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Colostrum

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During pregnancy your body starts creating colostrum as your breasts prepare to nurse your unborn baby. Some women begin leaking colostrum weeks or months before delivery. For first time moms who are unaware of what this is it can be a bit frightening and worrisome until they talk to their doctor or midwife who assure them it is normal. First time moms may start leaking colostrum during the third trimester, while previous mothers may start leaking as early as the second trimester.

colostrum.jpgColostrum is a thick and sticky, yellow to orange colored milk that is created by your breasts to give your baby the nutrition he needs immediately after birth. It is low in fat, high in carbohydrates and has a laxative effect on the baby which helps him pass the first meconium stools that are sitting in his intestines. This also helps get rid of the bile and helps lessen the chance of jaundice in your newborn.

Not only does it provide nutrition, but also contains cells that act as agents in protecting your newborn against germs. The concentration of immune factors is much higher in the colostrum than it is in the later mature milk that your baby will receive when your milk comes in.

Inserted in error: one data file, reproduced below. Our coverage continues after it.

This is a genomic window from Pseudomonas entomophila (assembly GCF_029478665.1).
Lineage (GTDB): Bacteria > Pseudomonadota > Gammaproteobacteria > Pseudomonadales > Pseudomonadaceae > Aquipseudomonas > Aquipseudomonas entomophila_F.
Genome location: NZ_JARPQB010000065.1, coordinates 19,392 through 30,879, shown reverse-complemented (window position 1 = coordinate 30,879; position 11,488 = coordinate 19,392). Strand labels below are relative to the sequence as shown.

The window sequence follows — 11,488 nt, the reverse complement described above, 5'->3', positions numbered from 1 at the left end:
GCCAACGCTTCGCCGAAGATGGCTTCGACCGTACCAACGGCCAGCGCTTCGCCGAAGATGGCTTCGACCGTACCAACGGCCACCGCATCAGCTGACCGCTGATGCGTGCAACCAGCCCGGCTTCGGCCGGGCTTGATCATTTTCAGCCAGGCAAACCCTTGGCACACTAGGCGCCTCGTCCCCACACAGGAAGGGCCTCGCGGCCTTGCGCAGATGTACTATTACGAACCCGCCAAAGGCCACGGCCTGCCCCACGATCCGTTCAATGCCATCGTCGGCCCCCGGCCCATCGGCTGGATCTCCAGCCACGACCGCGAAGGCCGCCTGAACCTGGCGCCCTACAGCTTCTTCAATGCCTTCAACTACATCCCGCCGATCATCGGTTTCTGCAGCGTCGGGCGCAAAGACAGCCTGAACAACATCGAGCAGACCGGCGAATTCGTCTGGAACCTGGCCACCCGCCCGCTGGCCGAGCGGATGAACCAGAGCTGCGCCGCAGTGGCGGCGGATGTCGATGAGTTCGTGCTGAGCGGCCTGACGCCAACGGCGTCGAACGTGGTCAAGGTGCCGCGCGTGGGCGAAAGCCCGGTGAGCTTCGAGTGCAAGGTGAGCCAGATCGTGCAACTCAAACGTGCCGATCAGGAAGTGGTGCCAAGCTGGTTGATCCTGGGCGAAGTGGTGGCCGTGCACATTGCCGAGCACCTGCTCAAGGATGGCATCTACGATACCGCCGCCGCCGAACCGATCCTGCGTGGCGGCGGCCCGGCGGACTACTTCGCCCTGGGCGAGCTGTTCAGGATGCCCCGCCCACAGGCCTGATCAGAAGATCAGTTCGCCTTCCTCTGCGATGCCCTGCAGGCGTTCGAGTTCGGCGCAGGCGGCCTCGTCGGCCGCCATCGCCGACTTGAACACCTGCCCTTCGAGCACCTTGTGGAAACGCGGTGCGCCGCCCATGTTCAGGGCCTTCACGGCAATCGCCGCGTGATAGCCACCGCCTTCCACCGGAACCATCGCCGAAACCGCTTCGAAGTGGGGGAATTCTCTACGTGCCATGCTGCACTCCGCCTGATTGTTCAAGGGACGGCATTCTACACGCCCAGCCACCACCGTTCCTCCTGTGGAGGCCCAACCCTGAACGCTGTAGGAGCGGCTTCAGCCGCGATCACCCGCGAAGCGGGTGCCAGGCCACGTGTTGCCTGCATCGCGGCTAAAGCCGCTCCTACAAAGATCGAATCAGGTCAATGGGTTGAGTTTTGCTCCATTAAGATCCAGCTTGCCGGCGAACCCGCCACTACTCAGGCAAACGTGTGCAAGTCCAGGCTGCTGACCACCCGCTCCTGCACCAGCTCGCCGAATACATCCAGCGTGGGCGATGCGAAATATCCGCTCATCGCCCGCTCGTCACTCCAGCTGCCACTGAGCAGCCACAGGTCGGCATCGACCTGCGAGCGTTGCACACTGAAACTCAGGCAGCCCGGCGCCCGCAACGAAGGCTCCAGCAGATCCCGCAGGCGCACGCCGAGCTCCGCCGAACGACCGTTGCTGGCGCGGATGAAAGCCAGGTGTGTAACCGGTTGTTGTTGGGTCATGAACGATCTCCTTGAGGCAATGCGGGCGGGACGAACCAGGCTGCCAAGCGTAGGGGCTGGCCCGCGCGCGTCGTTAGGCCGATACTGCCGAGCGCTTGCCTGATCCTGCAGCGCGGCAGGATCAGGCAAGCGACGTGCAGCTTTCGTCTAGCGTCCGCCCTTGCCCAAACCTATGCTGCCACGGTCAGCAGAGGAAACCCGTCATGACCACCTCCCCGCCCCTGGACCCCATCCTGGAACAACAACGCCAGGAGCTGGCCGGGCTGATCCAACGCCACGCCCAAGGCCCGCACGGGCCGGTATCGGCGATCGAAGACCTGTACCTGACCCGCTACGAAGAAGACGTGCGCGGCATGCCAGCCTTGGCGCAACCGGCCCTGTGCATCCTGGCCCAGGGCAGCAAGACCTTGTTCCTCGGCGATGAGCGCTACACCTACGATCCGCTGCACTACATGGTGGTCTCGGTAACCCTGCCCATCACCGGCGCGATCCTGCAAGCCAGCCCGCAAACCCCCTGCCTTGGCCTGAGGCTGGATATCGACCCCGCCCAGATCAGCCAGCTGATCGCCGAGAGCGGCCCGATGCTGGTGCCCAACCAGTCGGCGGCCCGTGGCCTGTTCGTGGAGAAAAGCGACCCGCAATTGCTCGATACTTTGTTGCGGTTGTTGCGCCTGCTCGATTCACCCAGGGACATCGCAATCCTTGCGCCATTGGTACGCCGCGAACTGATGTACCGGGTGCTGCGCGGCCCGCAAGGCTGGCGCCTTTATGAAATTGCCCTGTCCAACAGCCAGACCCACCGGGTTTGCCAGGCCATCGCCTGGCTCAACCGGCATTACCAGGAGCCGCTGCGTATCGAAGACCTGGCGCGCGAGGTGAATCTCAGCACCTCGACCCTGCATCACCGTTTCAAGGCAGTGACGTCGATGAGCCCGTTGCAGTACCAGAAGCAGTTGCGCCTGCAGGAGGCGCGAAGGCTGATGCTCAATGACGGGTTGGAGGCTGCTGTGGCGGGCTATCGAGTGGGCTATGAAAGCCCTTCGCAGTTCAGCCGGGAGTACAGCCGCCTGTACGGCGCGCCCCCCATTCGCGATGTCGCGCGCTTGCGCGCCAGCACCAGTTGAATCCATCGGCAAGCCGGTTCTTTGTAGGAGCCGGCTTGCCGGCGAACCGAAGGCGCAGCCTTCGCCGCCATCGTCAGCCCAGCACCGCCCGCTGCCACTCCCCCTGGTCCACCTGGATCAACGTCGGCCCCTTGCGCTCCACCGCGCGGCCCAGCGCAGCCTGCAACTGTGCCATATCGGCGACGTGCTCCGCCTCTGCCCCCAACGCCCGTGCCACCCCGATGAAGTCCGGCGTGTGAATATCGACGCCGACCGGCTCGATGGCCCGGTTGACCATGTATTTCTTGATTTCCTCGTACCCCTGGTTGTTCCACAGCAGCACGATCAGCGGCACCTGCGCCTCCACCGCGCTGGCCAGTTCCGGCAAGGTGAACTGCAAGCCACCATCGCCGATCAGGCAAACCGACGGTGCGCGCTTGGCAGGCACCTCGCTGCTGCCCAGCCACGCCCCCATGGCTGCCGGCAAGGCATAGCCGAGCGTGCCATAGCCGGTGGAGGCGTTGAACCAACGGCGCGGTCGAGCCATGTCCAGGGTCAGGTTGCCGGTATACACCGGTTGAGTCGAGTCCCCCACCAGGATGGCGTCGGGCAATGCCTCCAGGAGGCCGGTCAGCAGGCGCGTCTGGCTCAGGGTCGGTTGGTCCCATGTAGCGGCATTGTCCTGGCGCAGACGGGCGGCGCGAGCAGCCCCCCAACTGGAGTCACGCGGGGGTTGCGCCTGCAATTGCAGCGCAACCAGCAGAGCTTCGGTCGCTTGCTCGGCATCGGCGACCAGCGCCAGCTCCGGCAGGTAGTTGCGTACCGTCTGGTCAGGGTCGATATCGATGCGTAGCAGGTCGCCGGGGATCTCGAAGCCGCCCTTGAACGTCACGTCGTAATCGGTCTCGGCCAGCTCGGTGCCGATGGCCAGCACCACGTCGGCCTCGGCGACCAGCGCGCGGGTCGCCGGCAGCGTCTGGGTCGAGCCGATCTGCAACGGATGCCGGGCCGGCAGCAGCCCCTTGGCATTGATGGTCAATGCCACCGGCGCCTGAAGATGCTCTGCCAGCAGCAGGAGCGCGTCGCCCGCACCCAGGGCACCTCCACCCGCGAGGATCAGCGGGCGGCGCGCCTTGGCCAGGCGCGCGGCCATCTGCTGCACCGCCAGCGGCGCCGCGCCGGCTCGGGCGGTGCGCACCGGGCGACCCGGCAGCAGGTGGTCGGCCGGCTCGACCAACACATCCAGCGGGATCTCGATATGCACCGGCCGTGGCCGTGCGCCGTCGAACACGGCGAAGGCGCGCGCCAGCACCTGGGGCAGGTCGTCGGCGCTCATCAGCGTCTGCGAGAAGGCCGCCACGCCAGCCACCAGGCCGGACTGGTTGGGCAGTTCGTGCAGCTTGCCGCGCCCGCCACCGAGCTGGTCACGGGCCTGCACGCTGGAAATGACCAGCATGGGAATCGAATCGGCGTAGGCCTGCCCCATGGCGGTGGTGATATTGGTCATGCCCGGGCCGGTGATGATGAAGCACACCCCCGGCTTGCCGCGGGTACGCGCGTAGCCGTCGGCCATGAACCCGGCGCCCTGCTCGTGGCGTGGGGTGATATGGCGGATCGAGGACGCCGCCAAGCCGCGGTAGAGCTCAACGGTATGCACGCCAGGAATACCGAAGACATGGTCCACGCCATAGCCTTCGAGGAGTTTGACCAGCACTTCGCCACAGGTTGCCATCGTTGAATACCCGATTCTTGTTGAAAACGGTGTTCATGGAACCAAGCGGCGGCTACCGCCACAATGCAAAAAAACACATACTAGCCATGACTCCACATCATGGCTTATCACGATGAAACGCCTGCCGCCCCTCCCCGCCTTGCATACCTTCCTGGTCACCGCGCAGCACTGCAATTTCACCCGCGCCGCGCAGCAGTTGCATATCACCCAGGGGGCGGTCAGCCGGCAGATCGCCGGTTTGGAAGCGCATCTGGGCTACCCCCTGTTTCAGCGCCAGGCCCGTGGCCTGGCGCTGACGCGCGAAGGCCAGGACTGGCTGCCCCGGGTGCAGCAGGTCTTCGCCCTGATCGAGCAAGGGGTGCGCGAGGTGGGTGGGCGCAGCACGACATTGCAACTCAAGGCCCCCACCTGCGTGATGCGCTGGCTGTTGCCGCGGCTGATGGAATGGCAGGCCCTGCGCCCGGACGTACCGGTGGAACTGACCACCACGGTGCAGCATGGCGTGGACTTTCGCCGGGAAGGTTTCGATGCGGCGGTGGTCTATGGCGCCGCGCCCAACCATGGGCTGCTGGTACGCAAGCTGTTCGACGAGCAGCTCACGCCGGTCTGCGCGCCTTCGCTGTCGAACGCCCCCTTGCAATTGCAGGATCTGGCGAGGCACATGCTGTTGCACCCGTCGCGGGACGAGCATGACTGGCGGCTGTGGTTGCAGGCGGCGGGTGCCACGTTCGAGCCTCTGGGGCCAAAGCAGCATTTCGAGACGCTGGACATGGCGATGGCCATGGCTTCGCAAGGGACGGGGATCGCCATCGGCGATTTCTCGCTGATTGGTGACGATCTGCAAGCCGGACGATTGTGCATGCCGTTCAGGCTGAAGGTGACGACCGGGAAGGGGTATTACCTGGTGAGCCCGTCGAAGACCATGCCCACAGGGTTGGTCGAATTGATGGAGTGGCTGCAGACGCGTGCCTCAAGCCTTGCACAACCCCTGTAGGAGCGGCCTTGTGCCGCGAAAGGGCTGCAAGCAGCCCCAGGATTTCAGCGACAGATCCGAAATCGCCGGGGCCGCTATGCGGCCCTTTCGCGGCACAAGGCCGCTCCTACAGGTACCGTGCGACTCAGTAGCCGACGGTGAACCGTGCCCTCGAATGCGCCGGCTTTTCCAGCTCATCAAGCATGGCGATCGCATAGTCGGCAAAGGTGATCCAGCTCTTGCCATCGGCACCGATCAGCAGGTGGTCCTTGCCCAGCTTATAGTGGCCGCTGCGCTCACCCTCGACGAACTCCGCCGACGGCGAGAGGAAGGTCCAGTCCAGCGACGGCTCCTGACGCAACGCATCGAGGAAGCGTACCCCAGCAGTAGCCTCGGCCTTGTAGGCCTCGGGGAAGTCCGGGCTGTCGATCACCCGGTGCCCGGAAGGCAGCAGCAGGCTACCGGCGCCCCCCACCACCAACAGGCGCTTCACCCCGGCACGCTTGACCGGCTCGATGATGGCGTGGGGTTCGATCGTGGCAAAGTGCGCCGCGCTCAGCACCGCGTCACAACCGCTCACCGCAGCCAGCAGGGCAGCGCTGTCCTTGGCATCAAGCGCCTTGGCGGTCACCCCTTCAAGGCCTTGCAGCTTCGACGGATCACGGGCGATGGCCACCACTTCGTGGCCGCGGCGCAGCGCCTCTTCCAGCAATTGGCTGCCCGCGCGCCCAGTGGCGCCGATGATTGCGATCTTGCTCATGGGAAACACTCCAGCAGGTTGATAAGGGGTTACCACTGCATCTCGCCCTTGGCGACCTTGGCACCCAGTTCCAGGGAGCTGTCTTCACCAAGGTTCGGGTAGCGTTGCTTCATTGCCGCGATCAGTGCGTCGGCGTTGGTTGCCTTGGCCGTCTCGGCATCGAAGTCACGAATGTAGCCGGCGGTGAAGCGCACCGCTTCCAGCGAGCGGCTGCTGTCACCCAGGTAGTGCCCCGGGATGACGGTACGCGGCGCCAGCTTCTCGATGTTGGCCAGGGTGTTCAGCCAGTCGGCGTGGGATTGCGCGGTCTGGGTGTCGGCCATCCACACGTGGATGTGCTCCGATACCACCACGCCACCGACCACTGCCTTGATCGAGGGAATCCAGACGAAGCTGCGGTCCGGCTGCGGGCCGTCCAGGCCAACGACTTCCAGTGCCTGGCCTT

It is important if you plan on to nursing to nurse frequently and often during the first few days of your babies life so that your baby not only gets all the colostrum and antibodies he needs, but also so that your milk comes in strong.

Colostrum is also a 100% safe vaccine for your baby. Many parents will refuse to have the eye drops delivered to their babies after birth, and will instead use their colostrum to rub on their babies eyes in hopes of killing bacteria and preventing infection. This vaccine is referred to as immunoglobulin A (IgA) and is different from the immunoglobulin G (IgG) that your baby received from the placenta while you were pregnant. IgG worked through the baby’s circulatory system, but IgA protects the baby in the places most likely to come under attack from germs, namely the mucous membranes in the throat, lungs, and intestines.

If you do not start leaking colostrum during your pregnancy, it is not a cause for concern. Not all pregnant women leak before their baby is born and it is not known to have any effect on the success or failure of a mother nursing her newborn.


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